NEWS updated Friday 28th July
Tuesday Groups through the summer – The last Tuesday session will be on Tuesday 1st August, then we have a break for holidays and start again on the 5th September. The last Tuesday session on the 1st August will be a ‘party night’ and players are invited to party piece.
Thursday sessions will continue as usual, except on dates when there is a gig on a Thursday night.
We’ll meet Again DVD – This is a composite of both performances and these are in the final stages of editing – if you’d like a copy of the DVD, or the Welton / Christmas 2016 DVDs please email firstname.lastname@example.org and a copy will be reserved for you.
Am I ready to perform with the band?
Ask anyone’s opinion about ability (their own or someone else’s) and you’ll get a wide variety of answers! As a guide, you are ready to join in with care home and gazebo gigs once you can comfortably
- feel the beat and keep in time with the musicians around you – this is probably the most important skill of being in any band. You need to be able to feel the rhythm, strum the rhythm, hear the pitch of the vocals and & synchronise tempo with the song leader! This is a natural skill, some have more natural affinity with pitch and rhythm than others but most starting points can usually be improved with group practice or by playing along to a decent recording eg youtube or riffstation.
- Know instinctively when NOT to sing or play. Being in a band is as much about listening as it is about making a decent noise by yourself.
- Your fretting hand can make the shapes of the simple chords C F G D A Am E7 D7 (Hawaiian /open) Dm, Em7 G7 A7 C7 on the fretboard without hesitation AND move comfortably at your command to make the shapes of the commonest turnarounds. These are practised a lot in Tuesday sessions in all the familiar songs that we’ll be doing in the care homes, for example (C, F, G7, Am) or ( G, D, A , C, Em) (D, A, E7)
- If you want to do it, of course! This band was set up with the aim to bring fun, enjoyable live music into the community. Sometimes for whatever reason, people feel this sharing is not for them, so don’t feel any pressure.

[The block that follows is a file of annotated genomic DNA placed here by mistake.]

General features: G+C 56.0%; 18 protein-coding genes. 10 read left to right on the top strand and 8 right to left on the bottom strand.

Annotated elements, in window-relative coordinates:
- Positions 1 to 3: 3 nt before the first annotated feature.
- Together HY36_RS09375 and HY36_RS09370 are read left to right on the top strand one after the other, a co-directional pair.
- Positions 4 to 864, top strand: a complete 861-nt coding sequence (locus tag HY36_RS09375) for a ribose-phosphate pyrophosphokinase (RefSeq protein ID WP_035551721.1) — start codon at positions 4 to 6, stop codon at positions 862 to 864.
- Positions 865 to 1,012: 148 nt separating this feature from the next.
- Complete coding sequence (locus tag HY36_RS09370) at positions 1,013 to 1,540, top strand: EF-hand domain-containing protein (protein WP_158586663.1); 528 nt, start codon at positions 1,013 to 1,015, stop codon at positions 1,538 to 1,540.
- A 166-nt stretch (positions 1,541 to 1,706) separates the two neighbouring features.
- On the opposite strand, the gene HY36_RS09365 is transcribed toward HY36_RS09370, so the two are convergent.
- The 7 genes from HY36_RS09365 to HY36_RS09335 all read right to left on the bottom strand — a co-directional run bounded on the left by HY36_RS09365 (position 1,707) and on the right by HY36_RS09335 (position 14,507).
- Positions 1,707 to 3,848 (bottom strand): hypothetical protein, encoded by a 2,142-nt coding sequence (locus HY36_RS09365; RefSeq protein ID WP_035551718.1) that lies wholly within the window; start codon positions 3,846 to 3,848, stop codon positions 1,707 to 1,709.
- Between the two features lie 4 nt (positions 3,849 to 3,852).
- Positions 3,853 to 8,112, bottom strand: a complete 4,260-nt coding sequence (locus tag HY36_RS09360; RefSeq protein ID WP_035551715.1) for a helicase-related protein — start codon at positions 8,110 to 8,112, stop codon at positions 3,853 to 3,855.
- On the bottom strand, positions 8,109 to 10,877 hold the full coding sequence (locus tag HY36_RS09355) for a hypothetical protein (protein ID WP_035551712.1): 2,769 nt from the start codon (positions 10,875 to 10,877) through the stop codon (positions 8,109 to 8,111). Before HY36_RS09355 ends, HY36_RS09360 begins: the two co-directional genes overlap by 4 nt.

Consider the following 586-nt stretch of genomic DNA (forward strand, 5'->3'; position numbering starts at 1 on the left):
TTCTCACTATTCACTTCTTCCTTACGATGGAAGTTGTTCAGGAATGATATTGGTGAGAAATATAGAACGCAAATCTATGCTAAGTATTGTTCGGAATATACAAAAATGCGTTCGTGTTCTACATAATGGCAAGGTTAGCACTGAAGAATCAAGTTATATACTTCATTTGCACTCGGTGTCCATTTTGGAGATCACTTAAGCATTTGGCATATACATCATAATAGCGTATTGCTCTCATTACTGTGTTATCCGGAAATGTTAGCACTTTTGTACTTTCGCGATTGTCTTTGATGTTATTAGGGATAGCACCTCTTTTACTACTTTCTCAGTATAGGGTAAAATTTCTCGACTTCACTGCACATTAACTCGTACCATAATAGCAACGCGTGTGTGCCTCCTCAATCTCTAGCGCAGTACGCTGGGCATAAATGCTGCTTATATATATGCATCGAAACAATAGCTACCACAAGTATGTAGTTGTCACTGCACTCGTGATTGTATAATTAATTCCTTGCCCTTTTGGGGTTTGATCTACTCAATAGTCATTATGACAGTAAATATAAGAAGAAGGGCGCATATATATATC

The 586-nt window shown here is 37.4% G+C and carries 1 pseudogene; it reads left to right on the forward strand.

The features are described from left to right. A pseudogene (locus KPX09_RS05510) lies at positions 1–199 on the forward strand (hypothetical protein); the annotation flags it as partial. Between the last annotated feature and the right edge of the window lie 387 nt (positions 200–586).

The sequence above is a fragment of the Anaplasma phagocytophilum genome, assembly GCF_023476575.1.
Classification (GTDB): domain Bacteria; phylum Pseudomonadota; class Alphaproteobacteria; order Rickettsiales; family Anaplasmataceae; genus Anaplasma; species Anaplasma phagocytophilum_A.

- If you’d like to join in but don’t feel ready to play at a care home / gazebo gig just yet you are welcome just to come & listen or singalong.
Things which (in my opinion) seem to have very little impact on performance ability & readiness so don’t waste time comparing yourself to others when it comes to:
- How long have you been playing. Some folk with natural ability and self – discipline can work hard and in just a few short weeks of tuition & rehearsal be more performance-savvy than others who have been playing ukulele for several years. It is not the longevity of experience it is the quality of experience that counts.
- How many instruments you own and / or how much any of them cost. The Ukulele Orchestra of Great Britain famously state on their website that their instruments were all bought for pocket change. Some ultra cheap ( £30 or less) ukes may not be right for you , but just have a word with your host – If you feel a better quality uke would help your playing, we can lend you a decent band uke just ask. Hey, I could spend $$$$ on one of Madonna’s famous used stage costumes, but that won’t make me magically move like Madonna!
- How many famous musicians you have seen or heard. I have been to a lot of big old arena rock concerts in my time, but I’m still not Mark Knopfler or Glen Frey.
- How many chords shapes you have memorised. Rhythm, timing and feel in popular chord turnarounds are what is needed in community band gigs, so unless you are doing a prog – rock – jazz -fusion solo on a concept album or making eye-test charts of complex finger diagrams, stick to the simple stuff and put the work into doing that well.